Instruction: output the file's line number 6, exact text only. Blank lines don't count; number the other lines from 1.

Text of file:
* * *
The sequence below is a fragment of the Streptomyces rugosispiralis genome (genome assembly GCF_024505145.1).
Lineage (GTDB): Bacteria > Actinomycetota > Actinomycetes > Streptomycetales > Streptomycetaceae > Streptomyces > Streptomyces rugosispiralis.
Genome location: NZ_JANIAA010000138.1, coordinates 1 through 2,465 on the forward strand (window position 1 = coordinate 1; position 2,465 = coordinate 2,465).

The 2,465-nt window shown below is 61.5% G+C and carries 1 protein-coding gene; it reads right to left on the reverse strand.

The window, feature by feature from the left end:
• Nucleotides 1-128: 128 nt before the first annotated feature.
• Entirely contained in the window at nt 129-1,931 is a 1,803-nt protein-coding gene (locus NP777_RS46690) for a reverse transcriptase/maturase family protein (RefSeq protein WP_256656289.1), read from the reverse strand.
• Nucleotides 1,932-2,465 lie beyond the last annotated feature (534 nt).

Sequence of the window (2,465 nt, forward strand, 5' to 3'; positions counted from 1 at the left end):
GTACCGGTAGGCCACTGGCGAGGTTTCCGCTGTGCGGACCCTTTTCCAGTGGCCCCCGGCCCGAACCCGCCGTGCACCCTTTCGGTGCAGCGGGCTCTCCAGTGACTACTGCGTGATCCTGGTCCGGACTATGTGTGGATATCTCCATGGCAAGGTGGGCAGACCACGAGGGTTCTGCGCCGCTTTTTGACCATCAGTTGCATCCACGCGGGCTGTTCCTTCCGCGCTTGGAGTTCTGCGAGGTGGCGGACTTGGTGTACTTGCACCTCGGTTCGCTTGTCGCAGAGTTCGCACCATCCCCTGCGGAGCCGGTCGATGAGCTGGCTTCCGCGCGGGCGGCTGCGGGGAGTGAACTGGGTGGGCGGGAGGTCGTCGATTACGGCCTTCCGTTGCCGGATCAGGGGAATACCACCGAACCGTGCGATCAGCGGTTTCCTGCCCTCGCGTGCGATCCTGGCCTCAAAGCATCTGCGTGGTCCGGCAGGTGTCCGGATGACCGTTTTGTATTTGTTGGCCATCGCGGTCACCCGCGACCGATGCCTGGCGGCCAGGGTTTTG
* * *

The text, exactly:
• Nucleotides 1-128: 128 nt before the first annotated feature.